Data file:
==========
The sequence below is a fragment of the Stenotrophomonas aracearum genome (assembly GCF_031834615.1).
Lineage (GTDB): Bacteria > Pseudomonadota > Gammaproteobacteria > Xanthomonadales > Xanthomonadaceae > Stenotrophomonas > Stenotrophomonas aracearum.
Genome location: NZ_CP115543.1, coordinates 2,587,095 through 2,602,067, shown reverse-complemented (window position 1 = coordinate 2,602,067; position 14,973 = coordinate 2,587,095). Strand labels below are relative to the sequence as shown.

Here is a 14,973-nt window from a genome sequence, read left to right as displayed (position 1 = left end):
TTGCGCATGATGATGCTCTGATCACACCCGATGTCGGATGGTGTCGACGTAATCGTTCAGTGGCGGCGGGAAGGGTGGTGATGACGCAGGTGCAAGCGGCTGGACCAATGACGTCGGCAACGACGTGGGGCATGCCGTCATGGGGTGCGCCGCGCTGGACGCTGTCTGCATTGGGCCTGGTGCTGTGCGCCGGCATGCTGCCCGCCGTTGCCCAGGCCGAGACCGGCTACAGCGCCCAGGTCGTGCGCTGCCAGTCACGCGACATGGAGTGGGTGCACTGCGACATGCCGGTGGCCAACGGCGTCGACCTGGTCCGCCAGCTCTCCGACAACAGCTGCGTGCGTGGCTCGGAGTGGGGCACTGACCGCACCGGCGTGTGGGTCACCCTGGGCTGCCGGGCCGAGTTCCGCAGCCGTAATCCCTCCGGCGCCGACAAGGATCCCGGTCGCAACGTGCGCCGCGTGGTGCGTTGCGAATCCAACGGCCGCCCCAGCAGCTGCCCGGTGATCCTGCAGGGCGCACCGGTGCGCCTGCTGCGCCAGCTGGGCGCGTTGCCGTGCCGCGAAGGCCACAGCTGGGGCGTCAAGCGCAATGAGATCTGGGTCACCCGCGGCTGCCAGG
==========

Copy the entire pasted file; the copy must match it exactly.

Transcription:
The sequence below is a fragment of the Stenotrophomonas aracearum genome (assembly GCF_031834615.1).
Lineage (GTDB): Bacteria > Pseudomonadota > Gammaproteobacteria > Xanthomonadales > Xanthomonadaceae > Stenotrophomonas > Stenotrophomonas aracearum.
Genome location: NZ_CP115543.1, coordinates 2,587,095 through 2,602,067, shown reverse-complemented (window position 1 = coordinate 2,602,067; position 14,973 = coordinate 2,587,095). Strand labels below are relative to the sequence as shown.

Here is a 14,973-nt window from a genome sequence, read left to right as displayed (position 1 = left end):
TTGCGCATGATGATGCTCTGATCACACCCGATGTCGGATGGTGTCGACGTAATCGTTCAGTGGCGGCGGGAAGGGTGGTGATGACGCAGGTGCAAGCGGCTGGACCAATGACGTCGGCAACGACGTGGGGCATGCCGTCATGGGGTGCGCCGCGCTGGACGCTGTCTGCATTGGGCCTGGTGCTGTGCGCCGGCATGCTGCCCGCCGTTGCCCAGGCCGAGACCGGCTACAGCGCCCAGGTCGTGCGCTGCCAGTCACGCGACATGGAGTGGGTGCACTGCGACATGCCGGTGGCCAACGGCGTCGACCTGGTCCGCCAGCTCTCCGACAACAGCTGCGTGCGTGGCTCGGAGTGGGGCACTGACCGCACCGGCGTGTGGGTCACCCTGGGCTGCCGGGCCGAGTTCCGCAGCCGTAATCCCTCCGGCGCCGACAAGGATCCCGGTCGCAACGTGCGCCGCGTGGTGCGTTGCGAATCCAACGGCCGCCCCAGCAGCTGCCCGGTGATCCTGCAGGGCGCACCGGTGCGCCTGCTGCGCCAGCTGGGCGCGTTGCCGTGCCGCGAAGGCCACAGCTGGGGCGTCAAGCGCAATGAGATCTGGGTCACCCGCGGCTGCCAGG